"French Creek and the Lake Erie Shoreline"

Diversity Helps Community Gardens Thrive

The soil, flowers and mulch that abound at the Conservancy’s nearly 140 community gardens provide the backdrop for approximately 12,000 volunteers with diverse backgrounds.

WPC’s Judy Wagner explains flower gardening.
WPC’s Judy Wagner explains flower gardening.

“Gardening has universal appeal. It motivates every kind of person — big, small, young and old — to get involved,” said Judy Wagner, senior director of the Gardens and Greenspace program.

WPC relies on diverse organizations locally to keep the community gardens thriving. This fall, teachers and students from the Western Pennsylvania’s School for the Deaf pulled flowers, preparing the garden for winter at Barry Street and Josephine Avenue on the South Side slopes in Pittsburgh.

Youth groups like Braddock Youth, an afterschool and summer work program in Braddock, Pa., use garden volunteer activities to teach students how to tend to gardens and provide a venue to participate in community work.

Volunteers from the Western
Pennsylvania School for the Deaf.
Volunteers from the Western Pennsylvania School for the Deaf.

The Pittsburgh Project, a faith-based program that conducts job training for Pittsburgh’s most vulnerable residents, uses WPC’s community gardens to help students learn leadership skills. Gavin Deming, community specialist for the Gardens and Greenspace program, has a personal connection to the group; he originally came to the region by volunteering and mentoring youth in the Pittsburgh Project.

Even local athletic groups like the Duquesne Women’s Basketball Team and Steel City Boxing work with WPC staff to help plant local gardens each year.

“These gardens provide diverse folks an opportunity to interact with nature and with other people. It gives people a sense of camaraderie and an awareness of their community and it shows how important it is to get together to make things happen,” said Wagner.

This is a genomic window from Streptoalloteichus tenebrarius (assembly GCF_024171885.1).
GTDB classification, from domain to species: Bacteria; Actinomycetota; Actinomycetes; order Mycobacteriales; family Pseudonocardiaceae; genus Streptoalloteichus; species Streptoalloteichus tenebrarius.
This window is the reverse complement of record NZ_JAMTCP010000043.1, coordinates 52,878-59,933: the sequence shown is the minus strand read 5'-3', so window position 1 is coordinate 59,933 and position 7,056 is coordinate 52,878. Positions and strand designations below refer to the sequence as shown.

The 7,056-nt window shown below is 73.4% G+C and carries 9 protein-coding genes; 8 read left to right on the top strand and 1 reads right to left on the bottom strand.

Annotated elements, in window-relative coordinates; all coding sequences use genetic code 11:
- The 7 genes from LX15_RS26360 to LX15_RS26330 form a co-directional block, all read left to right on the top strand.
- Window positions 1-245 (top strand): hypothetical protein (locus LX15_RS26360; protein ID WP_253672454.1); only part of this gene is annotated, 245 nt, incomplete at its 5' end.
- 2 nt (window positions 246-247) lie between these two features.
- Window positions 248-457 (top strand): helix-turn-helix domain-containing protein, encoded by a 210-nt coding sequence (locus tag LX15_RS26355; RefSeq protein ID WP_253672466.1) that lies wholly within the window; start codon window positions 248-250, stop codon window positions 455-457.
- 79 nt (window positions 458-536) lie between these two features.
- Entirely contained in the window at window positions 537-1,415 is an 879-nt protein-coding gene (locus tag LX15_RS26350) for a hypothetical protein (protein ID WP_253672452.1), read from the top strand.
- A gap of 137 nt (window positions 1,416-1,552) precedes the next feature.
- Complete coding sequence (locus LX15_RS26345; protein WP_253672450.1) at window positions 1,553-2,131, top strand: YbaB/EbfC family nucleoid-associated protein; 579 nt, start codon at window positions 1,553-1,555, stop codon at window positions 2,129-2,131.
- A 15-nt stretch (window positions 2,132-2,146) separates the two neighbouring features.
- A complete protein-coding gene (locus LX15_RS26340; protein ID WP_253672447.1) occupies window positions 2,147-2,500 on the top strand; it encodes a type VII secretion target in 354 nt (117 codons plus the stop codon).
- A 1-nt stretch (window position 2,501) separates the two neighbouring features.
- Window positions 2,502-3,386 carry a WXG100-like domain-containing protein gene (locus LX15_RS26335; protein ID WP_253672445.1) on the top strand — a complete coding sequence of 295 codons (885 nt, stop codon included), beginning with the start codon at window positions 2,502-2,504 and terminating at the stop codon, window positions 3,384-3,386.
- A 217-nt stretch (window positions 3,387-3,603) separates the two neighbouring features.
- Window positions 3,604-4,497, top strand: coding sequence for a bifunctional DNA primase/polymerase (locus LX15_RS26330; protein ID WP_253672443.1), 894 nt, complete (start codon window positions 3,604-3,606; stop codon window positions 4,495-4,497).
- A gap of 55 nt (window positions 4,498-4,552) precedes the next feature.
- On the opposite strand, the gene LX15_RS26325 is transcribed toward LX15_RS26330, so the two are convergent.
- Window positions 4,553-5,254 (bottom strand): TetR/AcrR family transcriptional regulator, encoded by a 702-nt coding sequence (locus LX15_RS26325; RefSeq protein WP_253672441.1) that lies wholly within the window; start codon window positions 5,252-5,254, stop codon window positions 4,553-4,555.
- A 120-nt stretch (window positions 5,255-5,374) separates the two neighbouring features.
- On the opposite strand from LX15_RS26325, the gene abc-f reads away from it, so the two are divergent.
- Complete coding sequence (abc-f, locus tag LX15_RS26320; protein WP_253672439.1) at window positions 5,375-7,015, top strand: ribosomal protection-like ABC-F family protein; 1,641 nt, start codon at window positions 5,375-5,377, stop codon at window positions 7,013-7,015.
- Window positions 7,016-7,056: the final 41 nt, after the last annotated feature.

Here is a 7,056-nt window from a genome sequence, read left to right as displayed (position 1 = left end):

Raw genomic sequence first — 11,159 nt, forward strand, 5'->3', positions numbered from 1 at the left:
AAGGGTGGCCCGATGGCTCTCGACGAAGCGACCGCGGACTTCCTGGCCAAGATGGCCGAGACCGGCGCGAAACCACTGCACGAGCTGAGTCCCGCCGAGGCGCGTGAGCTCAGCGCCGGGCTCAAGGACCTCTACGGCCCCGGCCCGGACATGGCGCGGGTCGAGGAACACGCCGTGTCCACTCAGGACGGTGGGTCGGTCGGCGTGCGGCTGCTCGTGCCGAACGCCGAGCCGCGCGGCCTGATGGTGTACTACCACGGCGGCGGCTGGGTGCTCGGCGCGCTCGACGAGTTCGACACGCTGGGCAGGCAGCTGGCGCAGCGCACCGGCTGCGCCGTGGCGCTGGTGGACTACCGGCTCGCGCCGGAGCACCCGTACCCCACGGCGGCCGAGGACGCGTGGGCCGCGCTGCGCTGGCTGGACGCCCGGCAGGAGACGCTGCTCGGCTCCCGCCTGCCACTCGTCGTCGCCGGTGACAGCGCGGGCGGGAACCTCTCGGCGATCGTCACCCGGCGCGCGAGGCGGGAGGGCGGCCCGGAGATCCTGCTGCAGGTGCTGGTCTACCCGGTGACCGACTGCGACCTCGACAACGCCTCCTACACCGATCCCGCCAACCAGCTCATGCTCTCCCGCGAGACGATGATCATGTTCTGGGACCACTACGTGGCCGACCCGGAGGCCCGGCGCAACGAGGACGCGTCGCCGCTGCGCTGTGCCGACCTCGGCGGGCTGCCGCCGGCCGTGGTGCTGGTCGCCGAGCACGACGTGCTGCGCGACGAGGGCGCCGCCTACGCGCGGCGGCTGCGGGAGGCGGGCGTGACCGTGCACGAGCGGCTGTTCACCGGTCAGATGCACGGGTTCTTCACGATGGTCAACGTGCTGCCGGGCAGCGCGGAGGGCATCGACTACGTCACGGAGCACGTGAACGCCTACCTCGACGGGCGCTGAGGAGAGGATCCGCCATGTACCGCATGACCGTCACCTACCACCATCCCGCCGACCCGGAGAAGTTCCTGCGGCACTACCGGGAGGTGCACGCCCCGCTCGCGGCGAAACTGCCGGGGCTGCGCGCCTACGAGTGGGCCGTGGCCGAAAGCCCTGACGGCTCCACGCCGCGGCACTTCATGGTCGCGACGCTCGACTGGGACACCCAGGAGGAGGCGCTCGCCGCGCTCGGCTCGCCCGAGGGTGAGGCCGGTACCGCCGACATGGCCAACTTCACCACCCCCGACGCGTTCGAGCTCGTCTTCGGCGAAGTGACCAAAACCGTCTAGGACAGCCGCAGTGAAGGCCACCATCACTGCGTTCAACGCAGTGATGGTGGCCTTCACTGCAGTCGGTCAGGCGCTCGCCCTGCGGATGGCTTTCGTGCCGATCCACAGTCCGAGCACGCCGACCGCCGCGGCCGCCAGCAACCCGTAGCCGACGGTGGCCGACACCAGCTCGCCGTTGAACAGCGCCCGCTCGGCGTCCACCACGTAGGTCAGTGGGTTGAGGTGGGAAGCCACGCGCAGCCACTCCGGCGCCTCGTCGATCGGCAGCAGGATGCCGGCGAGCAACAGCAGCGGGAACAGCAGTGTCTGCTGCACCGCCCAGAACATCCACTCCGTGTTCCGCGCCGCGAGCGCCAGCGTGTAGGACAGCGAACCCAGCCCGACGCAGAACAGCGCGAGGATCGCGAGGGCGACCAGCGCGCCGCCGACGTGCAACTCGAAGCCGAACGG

Tim Allen, manager of the CONNECT program at GlobalPittsburgh, said, “We receive requests from our international guests to specifically volunteer at Western Pennsylvania Conservancy’s community flower gardens. The experience they receive and the diverse people they meet make an impact on them; they feel they are really making a difference helping Pittsburgh.”

Students from Weil Elementary School help with a school
grounds planting.
Students from Weil Elementary School help with a school grounds planting.

GlobalPittsburgh creates long-term relationships with various professionals and students around the world by connecting them with leaders and organization in the greater Pittsburgh region. The group’s international members come to study at local universities or work at hospitals and businesses. GlobalPittsburgh connects visitors with local residents to facilitate cultural exchange.

A journalist from Yemen, visiting the Pittsburgh Post-Gazette, helped plant a garden in May. Three doctors from China visiting UPMC with their families helped tend to the Birmingham Bridge garden on the South Side, and a University of Pittsburgh nursing student from Kenya helped plant flowers earlier this year. Turan Jafarova, a Duquesne University student from Azerbaijan, located on the western shore of the Caspian Sea, has tended a garden the past two years. This past summer high school students from Iraq worked on a garden in Shadyside.

“I often hear back from the international guests about how proud they feel about their work on the community gardens and that they’re happy to have a small part in beautifying Pittsburgh,” Allen said. GlobalPittsburgh has partnered with WPC for the last four years.